After we left Bastrop, Texas, on May 7 our next stop was Lavon Lake COE CG in Wiley, TX where we met Donna and Ron after our gate guarding experiences. While we parked there we drove in to Ft. Worth to see the long horn steer cattle drive down the street. They were very docile, but still very large.
This guy was saddled, but we passed on him. Ten dollars for a photo. Poor guy.
The cowboy and his gal:
The next day we drove into Dallas. Dealey Square was our first stop, and below is the Book Depository where supposedly JFK's assassin fired the fateful shots. Our tour guide, Sherman, had a lot to say about that, and we debated the facts and fiction near the wooden fence. We toured the memorial, the first house in Dealey square (a little log cabin) and the courthouse.
It was time to move north again, to visit Ron's brother, Willis near Paris, Texas. We were very kindly offered a spot in their yard and had 30 amp.
|low cal chicken fried steak|
Where can one find this delicacy? At Weezy's, in downtown Paris, of course.
We enjoyed our stay even celebrating Mother's Day (happy belated Mother's Day to all moms) at Willis and Dixie's daughter's home with a BBQ. Thank you, all of you, for your hospitality.
Normally we don't drive more than four hours a day, but this was a special circumstance, and we needed to be in the middle of Missouri by Friday. That was a long haul, but they are worth it, and we made Ron's Doctor's appointment for Friday morning. We were parked at their daughter, Lorisa's beautiful farmhouse in a country setting, but it was a challenge to get there. Gary did it just fine!
|our new spot|
|the view out our side window|
There was a lot of severe weather threats, and a tornado did touch down in St. Charles, where their other daughter lived, however their home and family escaped harm by 1/4 mile. We drove out to see the damage one day. It was not pretty, and similar to hurricane damage which we had seen plenty of.
One sunset out of only three we saw all two weeks. But it was a pretty one.
We had lots of ruby-throated hummers so three feeders were necessary. Even so, six little gluttons were at this feeder on my window. We had to refill the feeders every day.
On Sunday, June 2 we drove near to St. Louis and parked in an Elk's Lodge in O'Fallon. We met some of their family that night at Macaroni Grill which was delicious and fun! Then we toured some of the tornado damage in St. Charles, where fortunately, no one was killed. Lots of homes need help, though.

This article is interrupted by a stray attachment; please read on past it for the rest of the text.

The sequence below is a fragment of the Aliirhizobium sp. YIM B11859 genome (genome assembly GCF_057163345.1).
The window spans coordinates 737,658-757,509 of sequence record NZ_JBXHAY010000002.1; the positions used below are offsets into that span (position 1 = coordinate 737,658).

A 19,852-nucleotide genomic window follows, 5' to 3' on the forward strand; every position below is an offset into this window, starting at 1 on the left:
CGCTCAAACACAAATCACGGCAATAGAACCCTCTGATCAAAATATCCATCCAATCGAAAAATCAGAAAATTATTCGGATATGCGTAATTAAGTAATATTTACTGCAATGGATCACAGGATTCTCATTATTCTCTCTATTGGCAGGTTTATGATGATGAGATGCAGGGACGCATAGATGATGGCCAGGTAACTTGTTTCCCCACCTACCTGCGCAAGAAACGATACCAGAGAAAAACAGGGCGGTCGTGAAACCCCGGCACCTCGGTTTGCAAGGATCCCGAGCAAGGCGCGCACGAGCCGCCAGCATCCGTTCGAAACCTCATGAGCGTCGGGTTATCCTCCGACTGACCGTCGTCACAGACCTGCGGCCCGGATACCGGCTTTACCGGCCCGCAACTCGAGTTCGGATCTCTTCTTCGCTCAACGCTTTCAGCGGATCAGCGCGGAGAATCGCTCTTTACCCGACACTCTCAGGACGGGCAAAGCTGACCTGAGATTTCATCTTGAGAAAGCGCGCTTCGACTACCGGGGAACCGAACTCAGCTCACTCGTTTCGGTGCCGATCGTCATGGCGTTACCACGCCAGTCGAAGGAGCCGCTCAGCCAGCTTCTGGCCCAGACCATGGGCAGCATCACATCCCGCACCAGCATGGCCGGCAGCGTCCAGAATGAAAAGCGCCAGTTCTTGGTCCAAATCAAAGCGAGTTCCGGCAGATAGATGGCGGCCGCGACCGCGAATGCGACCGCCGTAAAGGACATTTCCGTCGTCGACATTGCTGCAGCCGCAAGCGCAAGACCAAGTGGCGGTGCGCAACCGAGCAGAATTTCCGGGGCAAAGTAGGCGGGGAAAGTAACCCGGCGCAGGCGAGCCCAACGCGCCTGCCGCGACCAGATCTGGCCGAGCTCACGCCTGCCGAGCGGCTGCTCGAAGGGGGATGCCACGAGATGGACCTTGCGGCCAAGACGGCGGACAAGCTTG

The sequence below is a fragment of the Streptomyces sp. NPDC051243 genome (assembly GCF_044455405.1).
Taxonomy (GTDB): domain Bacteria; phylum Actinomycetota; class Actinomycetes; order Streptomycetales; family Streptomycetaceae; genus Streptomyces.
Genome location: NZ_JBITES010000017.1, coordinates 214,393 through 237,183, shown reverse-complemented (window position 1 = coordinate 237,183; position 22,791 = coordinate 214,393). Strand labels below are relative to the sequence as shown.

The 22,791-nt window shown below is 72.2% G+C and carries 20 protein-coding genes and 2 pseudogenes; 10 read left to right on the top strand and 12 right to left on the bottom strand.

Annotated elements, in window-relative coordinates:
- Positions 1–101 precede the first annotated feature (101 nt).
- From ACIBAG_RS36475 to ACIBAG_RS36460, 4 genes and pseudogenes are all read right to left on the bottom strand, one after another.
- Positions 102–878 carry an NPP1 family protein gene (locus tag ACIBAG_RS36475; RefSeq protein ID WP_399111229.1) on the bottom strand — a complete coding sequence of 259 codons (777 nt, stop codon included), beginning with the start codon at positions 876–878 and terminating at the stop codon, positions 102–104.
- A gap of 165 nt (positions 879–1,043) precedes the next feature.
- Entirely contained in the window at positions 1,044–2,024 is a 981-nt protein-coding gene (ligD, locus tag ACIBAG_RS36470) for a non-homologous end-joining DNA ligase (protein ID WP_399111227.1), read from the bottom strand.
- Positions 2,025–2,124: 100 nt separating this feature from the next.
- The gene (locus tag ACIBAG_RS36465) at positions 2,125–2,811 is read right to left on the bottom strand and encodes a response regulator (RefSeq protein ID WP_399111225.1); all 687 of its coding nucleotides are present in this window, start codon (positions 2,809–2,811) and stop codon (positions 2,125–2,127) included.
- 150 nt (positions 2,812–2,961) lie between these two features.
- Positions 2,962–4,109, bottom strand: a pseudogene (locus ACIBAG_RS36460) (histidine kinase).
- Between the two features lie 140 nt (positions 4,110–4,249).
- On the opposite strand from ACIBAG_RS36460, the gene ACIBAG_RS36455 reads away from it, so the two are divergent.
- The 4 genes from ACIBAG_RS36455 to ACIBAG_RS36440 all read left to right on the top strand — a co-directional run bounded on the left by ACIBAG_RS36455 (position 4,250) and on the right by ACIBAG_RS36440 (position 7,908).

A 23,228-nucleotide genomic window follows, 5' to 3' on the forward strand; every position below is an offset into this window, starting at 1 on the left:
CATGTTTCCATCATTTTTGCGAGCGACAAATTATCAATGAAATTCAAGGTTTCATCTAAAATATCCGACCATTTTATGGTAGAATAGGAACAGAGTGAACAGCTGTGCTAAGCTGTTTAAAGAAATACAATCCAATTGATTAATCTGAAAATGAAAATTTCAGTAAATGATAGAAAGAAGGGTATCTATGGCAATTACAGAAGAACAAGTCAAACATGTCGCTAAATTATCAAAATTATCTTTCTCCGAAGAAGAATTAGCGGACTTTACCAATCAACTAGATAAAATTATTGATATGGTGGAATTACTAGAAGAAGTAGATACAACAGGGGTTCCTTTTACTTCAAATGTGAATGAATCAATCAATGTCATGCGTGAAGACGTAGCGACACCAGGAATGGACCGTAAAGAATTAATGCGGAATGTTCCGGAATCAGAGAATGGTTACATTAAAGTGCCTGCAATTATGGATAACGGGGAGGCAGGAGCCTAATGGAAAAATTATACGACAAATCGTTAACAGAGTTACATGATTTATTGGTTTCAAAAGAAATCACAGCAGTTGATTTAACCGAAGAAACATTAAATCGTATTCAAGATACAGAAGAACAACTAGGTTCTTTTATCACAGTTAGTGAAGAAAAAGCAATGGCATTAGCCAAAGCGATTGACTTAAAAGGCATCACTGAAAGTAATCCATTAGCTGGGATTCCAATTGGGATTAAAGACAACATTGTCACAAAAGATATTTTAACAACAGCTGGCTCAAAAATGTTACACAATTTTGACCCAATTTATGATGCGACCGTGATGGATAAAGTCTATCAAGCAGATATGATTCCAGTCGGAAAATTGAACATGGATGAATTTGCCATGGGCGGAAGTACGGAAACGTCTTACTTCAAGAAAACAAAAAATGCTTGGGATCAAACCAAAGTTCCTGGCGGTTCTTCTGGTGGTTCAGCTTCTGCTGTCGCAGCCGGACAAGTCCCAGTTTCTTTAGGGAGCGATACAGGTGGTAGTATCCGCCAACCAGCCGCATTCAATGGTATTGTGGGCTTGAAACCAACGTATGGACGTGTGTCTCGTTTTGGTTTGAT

There is a delicacy that you should not miss if you're near this way. It's called Ted Drewes Frozen Custard, and is something to write home about.
Here we are enjoying a delicious cup of creaminess:
Soon it was time to ride over to the airport to pick up our grandson, Lance, for his two week adventure with us. He arrived all by himself (he's 12) about an hour late at 9:30. It's an hour time difference from Tampa, so he was a tired puppy by the time we got him tucked in.
The next day we had planned to visit the St. Louis Zoo and the Arch, but we could not get anywhere near to finding a parking place. It was jammed everywhere, so we abandoned the zoo idea and went straight to the St. Louis Arch. At first we watched the very informative and beautifully done movie about the Lewis and Clark Expedition, then our journey up into the arch in this tiny thing:
Lance was a little claustrophobic, but he manned up and decided to go for it. It was a 4 1/2 minute ride and dark and noisy, but we made it up to the top at 630 feet.
And what a view!
|Busch Stadium (red)|
|Court House (green dome)|
On the Missouri River side, it was not as pretty. So much rain had flooded the river way over its banks (although not as much as other times), and a lot of things were under water:
|notice tent roof? steps are covered to it.|
So, how did they build this amazing structure? We saw a 40 minute film describing the initial concept to completion, and it was truly amazing.
We still had some time, so we chose to see the Cathedral of St. Louis begun in 1907.
To get married here (if you are a resident of St. Louis) will cost a mere $2000, but get on the waiting list now. It's over 5 years long. Truly a magnificent piece of architecture. The lighting (which was not on by the time we arrived) costs the church $31 a minute.
The next morning (we're up to June 5 now) we parted ways with Ron and Donna, as they went home and we traveled east towards Kentucky. Our first stop was in Indiana at Diamond Lakes, a PPA campground, and it had lots of things to do. All Lance wanted to do was fish. So fish he did, and he was very successful.
At our next stop, Singing Hills RV campground in Cave city, KY, there just happened to be another pond with fish in it, so Lance was there with worms. Again, he was successful two seconds after he cast his line. We'll never get to eat any as it's catch and release. OK with Gary - he dislikes cleaning fish.
|A little one for Poppy|
Going up high and coming down fast:
And then stopping at the bait store for more worms. Back to the lake for more fishing.
Now you are caught up on our adventures. Tomorrow we will be moving again into Tennessee this time where our destination is Pigeon Forge for a few days before Lance goes home on Friday. Hopefully we will get in some educational stuff too. So much to do, and so little time.
Thanks for hanging in there for this long blog. Because right now, Life is Good!